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“ It is all right! Ah, the scoundrel ! the thief! the vagabond ! the worthless fellow ! the seditious scamp! It is his designs on the government which have sent him there.

“He is a rebel. I was harbouring a rebel. I am free of him, and lucky for me ; he was compromising us. Thrust into prison ! Oh, so much the better! What excellent laws! Ah, ungrateful boy! I who brought him up! To give oneself all this trouble for this ! Why should he want to speak and to reason? He mixed himself up in politics. The ass! In handling the pence he babbled about the taxes, about the poor, about the people, about what was no business of his. He permitted himself to make reflections on the pence. He commented wickedly and maliciously on the copper money of the kingdom. He insulted the farthings of her Majesty. A farthing! Why, 'tis the same as the queen. A sacred effigy! Devil take it! a sacred effigy! Have we a queen, yes or no? Then respect her verdigris ! Everything depends on the government: one must know that. I have experience, I have. I know some things.

“And now I am free of him. When the wapentake came I was at first a fool; one always doubts one's own good luck. I believed that I did not see what I did see; that it was impossible, that it was a nightmare, that a day-dream was playing me a trick.

“But no! There was nothing truer. It is all clear. Gwynplaine is really in prison. It is a stroke

It is a stroke of Providence. Praise be to it! It is this monster who, with the row he made, has drawn attention to my establishment, and has denounced my poor wolf. Be off, Gwynplaine ; and, behold, I am rid of both. Two birds killed with one stone. Because Dea will die, when she can no longer see Gwynplaine. For she sees him, the idiot! She will have no object in life. She will say, 'What can I do in the world ?' Goodbye! To the devil with both of them! I always detested the creatures! Die, Dea! Oh, I am quite com fortable !"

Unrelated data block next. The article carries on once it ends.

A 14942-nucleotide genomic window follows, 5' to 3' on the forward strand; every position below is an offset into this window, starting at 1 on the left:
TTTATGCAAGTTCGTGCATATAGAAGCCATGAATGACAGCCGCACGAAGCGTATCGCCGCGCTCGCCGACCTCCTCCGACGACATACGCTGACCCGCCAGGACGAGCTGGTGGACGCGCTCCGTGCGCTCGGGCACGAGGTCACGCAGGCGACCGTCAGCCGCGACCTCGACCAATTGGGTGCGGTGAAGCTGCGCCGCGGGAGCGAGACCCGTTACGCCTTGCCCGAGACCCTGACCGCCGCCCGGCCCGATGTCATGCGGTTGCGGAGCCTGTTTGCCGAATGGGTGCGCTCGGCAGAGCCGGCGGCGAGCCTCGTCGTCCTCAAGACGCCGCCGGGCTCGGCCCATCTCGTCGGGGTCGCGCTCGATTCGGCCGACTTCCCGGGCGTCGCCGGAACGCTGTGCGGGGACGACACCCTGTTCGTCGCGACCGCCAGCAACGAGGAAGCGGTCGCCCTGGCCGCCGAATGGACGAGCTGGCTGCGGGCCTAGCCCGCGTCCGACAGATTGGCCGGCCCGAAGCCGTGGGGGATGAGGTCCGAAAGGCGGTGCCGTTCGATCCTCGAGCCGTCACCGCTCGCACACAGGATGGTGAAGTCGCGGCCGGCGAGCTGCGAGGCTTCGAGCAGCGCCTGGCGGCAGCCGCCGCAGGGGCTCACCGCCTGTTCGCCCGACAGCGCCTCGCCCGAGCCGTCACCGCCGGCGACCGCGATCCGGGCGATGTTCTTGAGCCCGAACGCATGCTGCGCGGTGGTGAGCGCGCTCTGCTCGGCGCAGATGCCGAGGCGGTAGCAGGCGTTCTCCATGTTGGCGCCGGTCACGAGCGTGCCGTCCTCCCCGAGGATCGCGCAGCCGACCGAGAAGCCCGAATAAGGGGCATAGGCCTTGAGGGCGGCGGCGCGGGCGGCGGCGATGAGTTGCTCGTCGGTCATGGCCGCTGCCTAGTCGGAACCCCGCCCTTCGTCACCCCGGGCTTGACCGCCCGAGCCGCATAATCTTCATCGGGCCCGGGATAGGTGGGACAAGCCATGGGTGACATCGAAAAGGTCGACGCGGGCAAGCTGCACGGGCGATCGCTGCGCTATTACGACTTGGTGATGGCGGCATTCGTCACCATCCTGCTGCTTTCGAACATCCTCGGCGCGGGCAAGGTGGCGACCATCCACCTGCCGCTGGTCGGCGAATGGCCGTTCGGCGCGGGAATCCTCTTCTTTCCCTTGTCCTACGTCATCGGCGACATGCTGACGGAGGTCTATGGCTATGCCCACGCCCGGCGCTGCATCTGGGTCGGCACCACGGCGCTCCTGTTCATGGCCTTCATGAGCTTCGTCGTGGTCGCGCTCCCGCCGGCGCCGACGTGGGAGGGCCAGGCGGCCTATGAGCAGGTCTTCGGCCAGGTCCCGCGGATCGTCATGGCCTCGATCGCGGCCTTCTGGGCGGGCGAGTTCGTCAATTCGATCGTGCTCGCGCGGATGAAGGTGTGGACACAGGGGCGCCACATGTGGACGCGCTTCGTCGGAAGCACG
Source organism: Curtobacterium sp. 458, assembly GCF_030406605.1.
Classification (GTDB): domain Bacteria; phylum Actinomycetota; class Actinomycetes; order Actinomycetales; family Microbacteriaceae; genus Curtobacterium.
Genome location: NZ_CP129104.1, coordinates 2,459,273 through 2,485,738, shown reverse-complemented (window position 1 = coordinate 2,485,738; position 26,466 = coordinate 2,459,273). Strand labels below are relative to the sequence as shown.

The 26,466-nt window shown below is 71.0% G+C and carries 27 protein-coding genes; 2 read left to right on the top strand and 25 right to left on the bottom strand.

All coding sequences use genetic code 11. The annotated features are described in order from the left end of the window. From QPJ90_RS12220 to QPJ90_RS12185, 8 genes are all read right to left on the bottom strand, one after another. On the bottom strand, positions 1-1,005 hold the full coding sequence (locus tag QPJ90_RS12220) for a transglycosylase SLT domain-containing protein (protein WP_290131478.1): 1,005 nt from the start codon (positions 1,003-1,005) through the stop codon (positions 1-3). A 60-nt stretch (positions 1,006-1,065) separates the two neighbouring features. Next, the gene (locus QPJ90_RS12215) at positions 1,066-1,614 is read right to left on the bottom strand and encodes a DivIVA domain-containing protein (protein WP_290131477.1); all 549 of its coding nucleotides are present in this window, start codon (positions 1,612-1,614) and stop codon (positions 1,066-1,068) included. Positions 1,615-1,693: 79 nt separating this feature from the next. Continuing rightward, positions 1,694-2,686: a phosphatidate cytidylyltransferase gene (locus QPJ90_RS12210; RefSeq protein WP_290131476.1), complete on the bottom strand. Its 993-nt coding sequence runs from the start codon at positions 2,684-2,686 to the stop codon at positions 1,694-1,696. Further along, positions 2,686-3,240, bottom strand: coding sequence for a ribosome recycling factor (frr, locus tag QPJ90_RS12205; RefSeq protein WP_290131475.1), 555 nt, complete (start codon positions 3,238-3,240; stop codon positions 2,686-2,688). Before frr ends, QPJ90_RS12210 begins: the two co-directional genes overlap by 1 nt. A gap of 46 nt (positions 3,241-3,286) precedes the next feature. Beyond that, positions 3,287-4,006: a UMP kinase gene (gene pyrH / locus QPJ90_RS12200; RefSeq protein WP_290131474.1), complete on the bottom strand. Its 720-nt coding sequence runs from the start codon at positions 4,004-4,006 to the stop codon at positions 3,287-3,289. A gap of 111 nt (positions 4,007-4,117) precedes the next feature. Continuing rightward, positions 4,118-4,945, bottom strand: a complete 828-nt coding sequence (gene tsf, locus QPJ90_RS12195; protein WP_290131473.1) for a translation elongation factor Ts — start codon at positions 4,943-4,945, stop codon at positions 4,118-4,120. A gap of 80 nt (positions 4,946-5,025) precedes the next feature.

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CHAPTER II.

WHAT HE DID.

He returned to the Tadcaster Inn.
It struck half-past six. It was a little before twilight.
Master Nicless stood on his door-step.

He had not succeeded, since the morning, in extinguishing the terror which still showed on his scared face.

He perceived Ursus from afar.
* Well !” he cried.
« Well ! what?"

“Is Gwynplaine coming back? It is full time. The public will soon be coming. Shall we have the performance of 'The Grinning Man'this evening ?"

“I am the grinning man,” said Ursus.
And he looked at the tavern-keeper with a loud chuckle.

Then he went up to the first floor, opened the window next to the sign of the inn, leant over towards the placard about Gwynplaine, the grinning man, and the bill of “Chaos Vanquished ;" unnailed one, tore off the other, put both under his arm, and descended.

Master Nicless followed him with his eyes.
“Why did you unhook that?"
Ursus burst into a second fit of laughter.
“Why do you laugh ?" said the tavern-keeper.
I re-enter private life.”

Master Nicless understood, and gave an order to his lieutenant, the boy Govicum, to announce to every one who came that there would be no representation that evening. He took away from the door the box made out of a cask, where they received the money, and rolled it into a corner of the lower sitting-room.

A moment after, Ursus entered the Green Box.

He put the two signs away in a corner, and entered what he called the woman's wing.

Dea slept.

She was on her bed, dressed as usual, excepting that the body of her gown was loosened, as if she was taking a siesta.